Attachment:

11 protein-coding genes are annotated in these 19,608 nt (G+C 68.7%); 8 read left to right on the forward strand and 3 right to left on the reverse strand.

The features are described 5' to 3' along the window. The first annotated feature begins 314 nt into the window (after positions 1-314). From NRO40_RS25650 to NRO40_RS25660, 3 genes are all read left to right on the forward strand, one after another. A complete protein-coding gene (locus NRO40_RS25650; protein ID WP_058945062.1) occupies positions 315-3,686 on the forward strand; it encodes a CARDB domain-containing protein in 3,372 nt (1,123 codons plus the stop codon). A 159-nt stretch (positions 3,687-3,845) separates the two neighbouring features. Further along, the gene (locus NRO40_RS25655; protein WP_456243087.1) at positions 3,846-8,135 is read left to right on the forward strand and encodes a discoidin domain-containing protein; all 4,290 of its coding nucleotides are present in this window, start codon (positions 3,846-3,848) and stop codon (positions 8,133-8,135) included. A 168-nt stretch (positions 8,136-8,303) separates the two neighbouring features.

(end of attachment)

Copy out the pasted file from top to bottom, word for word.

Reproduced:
11 protein-coding genes are annotated in these 19,608 nt (G+C 68.7%); 8 read left to right on the forward strand and 3 right to left on the reverse strand.

The features are described 5' to 3' along the window. The first annotated feature begins 314 nt into the window (after positions 1-314). From NRO40_RS25650 to NRO40_RS25660, 3 genes are all read left to right on the forward strand, one after another. A complete protein-coding gene (locus NRO40_RS25650; protein ID WP_058945062.1) occupies positions 315-3,686 on the forward strand; it encodes a CARDB domain-containing protein in 3,372 nt (1,123 codons plus the stop codon). A 159-nt stretch (positions 3,687-3,845) separates the two neighbouring features. Further along, the gene (locus NRO40_RS25655; protein WP_456243087.1) at positions 3,846-8,135 is read left to right on the forward strand and encodes a discoidin domain-containing protein; all 4,290 of its coding nucleotides are present in this window, start codon (positions 3,846-3,848) and stop codon (positions 8,133-8,135) included. A 168-nt stretch (positions 8,136-8,303) separates the two neighbouring features.